When I say, "Kiss and Cry," do you know which sport I am referencing?
If you have some small understanding of the Winter Olympics, then you'd definitely say, "figure skating!"
And you would be right! Figure skating has a designated area affectionately called the "kiss and cry" area where the skaters receive their scores from the judges. It's basically called that because most skaters there blow kisses to the camera and cry because they're happy or sad about the scores.
Fun fact: the Puffs tissue company has sponsored this area for many years when it comes to U.S. national competitions - so it basically is begging people to know that these people blow their snot into Puffs when they cry - why shouldn't you?
Your answer would also be wrong! Be honest - what sport doesn't have a kiss and cry? Just because figure skating has a cute little area in their venue doesn't mean it's the only one where kissing and crying happens.
When athletes have poured their heart and soul into their sport, one of the first reactions - winners or not - is to cry. The focus has been so tight, the distractions have been so minimal, and all aspects of life have been so geared up that when the goal is achieved, all the emotions pour out. And usually that's with tears.
I've seen tears all over the place over the past ten (ten?!) days of the Winter Olympics. When Mikaela Shiffrin won her gold in giant slalom, there was no "kiss and cry" area. So she had to just curl up in a ball on the ground and cry.
When South Korea's Lee Sang-Hwa won a silver medal in the 500m speed skating event a few days ago, she seemed inconsolable as she skated around the arena with her flag. Her source of comfort was her competitor, Japan's Nao Kodaira, who had taken the gold.
Team events and relays are fortunate enough to have teammates with which you can share the joy or pain. A team like the Norwegian ski jumping crew can console each other when they gain that glorious gold medal.
Crying doesn't apply to victories - most of the time it applies to defeat. Maddie Bowman didn't put down a clean run in the ski halfpipe competition - she crashed in all three runs on her final jump. She was crying buckets when she came to the bottom and just wanted to get out of there. Some crying just needs to be done in private.
Then again, sometimes everyone is your friend when it comes to tears. Shaun White was basically hugging everyone as he cried after his win in the snowboard halfipipe.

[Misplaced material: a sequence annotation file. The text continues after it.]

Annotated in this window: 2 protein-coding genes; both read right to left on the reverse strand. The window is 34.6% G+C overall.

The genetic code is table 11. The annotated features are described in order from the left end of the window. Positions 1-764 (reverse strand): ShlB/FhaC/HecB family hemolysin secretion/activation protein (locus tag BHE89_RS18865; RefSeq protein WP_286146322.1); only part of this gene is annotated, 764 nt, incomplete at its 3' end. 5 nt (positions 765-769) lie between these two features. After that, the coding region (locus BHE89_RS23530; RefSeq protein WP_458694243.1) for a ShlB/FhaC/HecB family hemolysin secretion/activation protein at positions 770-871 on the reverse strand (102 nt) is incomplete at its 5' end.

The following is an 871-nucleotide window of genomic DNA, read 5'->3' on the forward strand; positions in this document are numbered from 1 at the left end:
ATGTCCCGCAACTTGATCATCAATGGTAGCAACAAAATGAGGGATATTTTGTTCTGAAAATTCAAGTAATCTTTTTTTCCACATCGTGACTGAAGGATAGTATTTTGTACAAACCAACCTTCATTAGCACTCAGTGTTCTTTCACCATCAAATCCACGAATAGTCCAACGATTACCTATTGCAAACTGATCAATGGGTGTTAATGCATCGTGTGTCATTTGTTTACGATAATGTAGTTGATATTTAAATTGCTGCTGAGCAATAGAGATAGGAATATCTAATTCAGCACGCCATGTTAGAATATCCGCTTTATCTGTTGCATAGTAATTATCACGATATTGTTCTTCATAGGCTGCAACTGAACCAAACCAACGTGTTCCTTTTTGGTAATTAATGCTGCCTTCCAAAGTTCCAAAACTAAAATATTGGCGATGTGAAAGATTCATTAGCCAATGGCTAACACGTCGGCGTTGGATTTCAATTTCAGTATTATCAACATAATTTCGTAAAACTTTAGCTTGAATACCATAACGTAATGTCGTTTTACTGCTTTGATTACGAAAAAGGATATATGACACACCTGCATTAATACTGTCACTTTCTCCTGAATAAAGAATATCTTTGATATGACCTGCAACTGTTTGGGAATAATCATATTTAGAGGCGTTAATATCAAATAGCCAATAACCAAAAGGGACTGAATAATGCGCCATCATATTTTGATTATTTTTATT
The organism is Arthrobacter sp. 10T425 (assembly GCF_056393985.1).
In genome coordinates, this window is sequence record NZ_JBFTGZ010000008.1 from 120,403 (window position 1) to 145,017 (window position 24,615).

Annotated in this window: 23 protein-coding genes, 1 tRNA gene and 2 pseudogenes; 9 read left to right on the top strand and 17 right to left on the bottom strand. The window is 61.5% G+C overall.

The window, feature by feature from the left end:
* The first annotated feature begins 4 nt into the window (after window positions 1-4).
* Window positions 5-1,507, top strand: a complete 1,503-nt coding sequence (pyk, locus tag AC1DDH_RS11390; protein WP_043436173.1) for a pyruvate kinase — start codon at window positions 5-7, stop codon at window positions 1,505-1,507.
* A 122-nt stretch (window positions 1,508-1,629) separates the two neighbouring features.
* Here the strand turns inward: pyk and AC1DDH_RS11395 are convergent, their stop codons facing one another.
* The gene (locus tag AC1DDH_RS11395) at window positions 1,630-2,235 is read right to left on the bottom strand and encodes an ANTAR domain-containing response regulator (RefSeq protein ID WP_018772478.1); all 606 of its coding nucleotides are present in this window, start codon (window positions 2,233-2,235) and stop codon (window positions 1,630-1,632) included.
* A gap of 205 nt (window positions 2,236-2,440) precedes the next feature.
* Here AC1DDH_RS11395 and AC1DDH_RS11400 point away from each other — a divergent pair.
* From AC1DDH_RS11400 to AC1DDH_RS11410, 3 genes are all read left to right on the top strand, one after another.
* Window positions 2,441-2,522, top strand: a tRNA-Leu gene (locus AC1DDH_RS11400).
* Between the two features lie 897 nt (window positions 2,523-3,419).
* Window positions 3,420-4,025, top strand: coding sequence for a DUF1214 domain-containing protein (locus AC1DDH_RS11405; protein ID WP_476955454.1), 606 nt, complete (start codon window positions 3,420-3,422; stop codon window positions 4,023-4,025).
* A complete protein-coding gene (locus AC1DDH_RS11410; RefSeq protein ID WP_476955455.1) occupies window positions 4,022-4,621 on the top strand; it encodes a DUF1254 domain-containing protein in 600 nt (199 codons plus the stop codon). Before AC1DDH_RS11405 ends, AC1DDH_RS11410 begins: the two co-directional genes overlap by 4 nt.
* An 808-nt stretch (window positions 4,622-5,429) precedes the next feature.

Seeing these athletes break down in tears is a very humanizing moment, and it allows us as the audience to see how much was put into this Olympic journey. We only see the finished product, but it's been years and years of blood, sweat, and...appropriately...tears!
Here are some pictures of the decorations I've put up in my classroom. I took these early on during the Olympics, so my American medal count is updated. (Though there aren't very many new additions from this, to be honest.)
- Today's list of the things that I watched:
- ski jumping
- bobsled (!)
- ice dancing
- ski halfpipe
- long track speed skating
- How about that men's 2-man bobsled, huh?! It is incredible that after four runs on a track, two teams could end up with the exact same time in the end. Neither the Canadian team nor the German team seemed to be annoyed by that fact - they were overjoyed to share it with their rivals! (After spending the entire season near each other, it's only natural that there would be a lot of positive vibes.)
- The live stream commentator for the ski and snowboard freestyle keeps saying "stylie" instead of "stylish." I mean, come on, man; it's not even abbreviating the syllables or something like that!
- The long track speed skating was fun again - it was basically the inverse of yesterday - the men raced the 500m and the women did the pursuit quarterfinals. The women of Team USA advanced in the pursuit, and the men's 500 was insanely fast!
- I'm very relieved the Latin short dance is over for ice dancing. That was enough rhumbas, salsas, and cha-chas to last me a lifetime. The free dance allows for so much more variety. (Thank goodness.) I won't be staying up to see it all tonight, though - I have to teach tomorrow!
- I thought that the bird noise was obnoxious in the ice dancing venue last night - but someone has brought in a horn for the free dance!
- Unlike other freestyle events, the women's ski halfpipe has been a lot of clean runs and top scores at the very beginning. Sometimes it feels like everyone is crashing and the person who wins gold is just the person to stay on top of their apparatus! Not so with this event. Bring your A-game or bust.
Tomorrow promises a lot of awesome events. The women's 2-man (2-man? 2-person?) bobsled starts in the morning (my kids are going to be thrilled!), and then there is the mixed biathlon relay, too! Two men and two women per country ski and shoot. That has shot up to priority-watch as I get ready for school in the morning. (If you're reading this in time, it starts at 6:15 on the live stream and you really should watch biathlon come on now!)
My name is Claire Nat! You can follow me on Twitter @CeePipes for lots of Olympic comments, or follow me on Facebook at facebook.com/blurbmusings. Check out my blog for other articles!
Read about Day 11 HERE!
Read about Day 11 HERE!